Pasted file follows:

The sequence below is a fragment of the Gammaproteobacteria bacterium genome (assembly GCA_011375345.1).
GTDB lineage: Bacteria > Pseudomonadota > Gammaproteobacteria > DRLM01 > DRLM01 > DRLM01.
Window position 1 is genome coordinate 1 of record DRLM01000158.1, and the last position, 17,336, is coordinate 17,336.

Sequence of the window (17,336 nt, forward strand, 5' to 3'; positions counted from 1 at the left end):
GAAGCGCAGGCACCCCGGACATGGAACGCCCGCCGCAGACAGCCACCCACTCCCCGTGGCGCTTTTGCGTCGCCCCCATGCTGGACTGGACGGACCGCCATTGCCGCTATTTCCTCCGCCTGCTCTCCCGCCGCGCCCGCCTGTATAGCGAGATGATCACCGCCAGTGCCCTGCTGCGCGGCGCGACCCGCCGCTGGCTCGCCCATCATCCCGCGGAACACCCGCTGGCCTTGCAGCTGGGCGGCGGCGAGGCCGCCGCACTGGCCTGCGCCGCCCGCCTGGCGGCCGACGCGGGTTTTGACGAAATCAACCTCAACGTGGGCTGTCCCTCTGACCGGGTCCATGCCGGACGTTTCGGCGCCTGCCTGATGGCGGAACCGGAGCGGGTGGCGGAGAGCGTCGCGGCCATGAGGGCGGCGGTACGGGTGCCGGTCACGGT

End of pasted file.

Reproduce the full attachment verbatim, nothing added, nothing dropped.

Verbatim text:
The sequence below is a fragment of the Gammaproteobacteria bacterium genome (assembly GCA_011375345.1).
GTDB lineage: Bacteria > Pseudomonadota > Gammaproteobacteria > DRLM01 > DRLM01 > DRLM01.
Window position 1 is genome coordinate 1 of record DRLM01000158.1, and the last position, 17,336, is coordinate 17,336.

Sequence of the window (17,336 nt, forward strand, 5' to 3'; positions counted from 1 at the left end):
GAAGCGCAGGCACCCCGGACATGGAACGCCCGCCGCAGACAGCCACCCACTCCCCGTGGCGCTTTTGCGTCGCCCCCATGCTGGACTGGACGGACCGCCATTGCCGCTATTTCCTCCGCCTGCTCTCCCGCCGCGCCCGCCTGTATAGCGAGATGATCACCGCCAGTGCCCTGCTGCGCGGCGCGACCCGCCGCTGGCTCGCCCATCATCCCGCGGAACACCCGCTGGCCTTGCAGCTGGGCGGCGGCGAGGCCGCCGCACTGGCCTGCGCCGCCCGCCTGGCGGCCGACGCGGGTTTTGACGAAATCAACCTCAACGTGGGCTGTCCCTCTGACCGGGTCCATGCCGGACGTTTCGGCGCCTGCCTGATGGCGGAACCGGAGCGGGTGGCGGAGAGCGTCGCGGCCATGAGGGCGGCGGTACGGGTGCCGGTCACGGT